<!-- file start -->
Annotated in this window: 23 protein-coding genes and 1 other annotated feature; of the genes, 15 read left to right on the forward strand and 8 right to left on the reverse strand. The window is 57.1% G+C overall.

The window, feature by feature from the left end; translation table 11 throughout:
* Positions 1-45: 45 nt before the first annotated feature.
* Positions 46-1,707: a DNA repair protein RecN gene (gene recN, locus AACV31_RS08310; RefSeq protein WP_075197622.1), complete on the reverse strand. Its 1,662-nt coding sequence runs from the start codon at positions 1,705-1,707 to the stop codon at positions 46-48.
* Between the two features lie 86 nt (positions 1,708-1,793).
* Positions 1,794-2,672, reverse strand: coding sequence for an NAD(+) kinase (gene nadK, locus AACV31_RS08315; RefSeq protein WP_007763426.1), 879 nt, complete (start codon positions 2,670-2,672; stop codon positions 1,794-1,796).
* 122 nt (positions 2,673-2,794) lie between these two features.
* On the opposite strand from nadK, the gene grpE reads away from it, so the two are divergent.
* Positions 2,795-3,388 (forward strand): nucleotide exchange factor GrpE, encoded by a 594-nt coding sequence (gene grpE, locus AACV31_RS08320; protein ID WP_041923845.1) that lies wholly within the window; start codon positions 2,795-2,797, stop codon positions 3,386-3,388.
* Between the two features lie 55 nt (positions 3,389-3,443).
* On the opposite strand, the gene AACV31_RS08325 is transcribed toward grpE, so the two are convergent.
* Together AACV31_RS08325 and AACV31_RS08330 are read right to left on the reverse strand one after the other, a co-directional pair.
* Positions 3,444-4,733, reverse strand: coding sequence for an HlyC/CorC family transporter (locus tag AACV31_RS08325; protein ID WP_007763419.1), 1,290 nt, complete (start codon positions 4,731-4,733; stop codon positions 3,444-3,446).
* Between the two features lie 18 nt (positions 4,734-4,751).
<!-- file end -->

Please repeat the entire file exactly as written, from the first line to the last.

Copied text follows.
Annotated in this window: 23 protein-coding genes and 1 other annotated feature; of the genes, 15 read left to right on the forward strand and 8 right to left on the reverse strand. The window is 57.1% G+C overall.

The window, feature by feature from the left end; translation table 11 throughout:
* Positions 1-45: 45 nt before the first annotated feature.
* Positions 46-1,707: a DNA repair protein RecN gene (gene recN, locus AACV31_RS08310; RefSeq protein WP_075197622.1), complete on the reverse strand. Its 1,662-nt coding sequence runs from the start codon at positions 1,705-1,707 to the stop codon at positions 46-48.
* Between the two features lie 86 nt (positions 1,708-1,793).
* Positions 1,794-2,672, reverse strand: coding sequence for an NAD(+) kinase (gene nadK, locus AACV31_RS08315; RefSeq protein WP_007763426.1), 879 nt, complete (start codon positions 2,670-2,672; stop codon positions 1,794-1,796).
* 122 nt (positions 2,673-2,794) lie between these two features.
* On the opposite strand from nadK, the gene grpE reads away from it, so the two are divergent.
* Positions 2,795-3,388 (forward strand): nucleotide exchange factor GrpE, encoded by a 594-nt coding sequence (gene grpE, locus AACV31_RS08320; protein ID WP_041923845.1) that lies wholly within the window; start codon positions 2,795-2,797, stop codon positions 3,386-3,388.
* Between the two features lie 55 nt (positions 3,389-3,443).
* On the opposite strand, the gene AACV31_RS08325 is transcribed toward grpE, so the two are convergent.
* Together AACV31_RS08325 and AACV31_RS08330 are read right to left on the reverse strand one after the other, a co-directional pair.
* Positions 3,444-4,733, reverse strand: coding sequence for an HlyC/CorC family transporter (locus tag AACV31_RS08325; protein ID WP_007763419.1), 1,290 nt, complete (start codon positions 4,731-4,733; stop codon positions 3,444-3,446).
* Between the two features lie 18 nt (positions 4,734-4,751).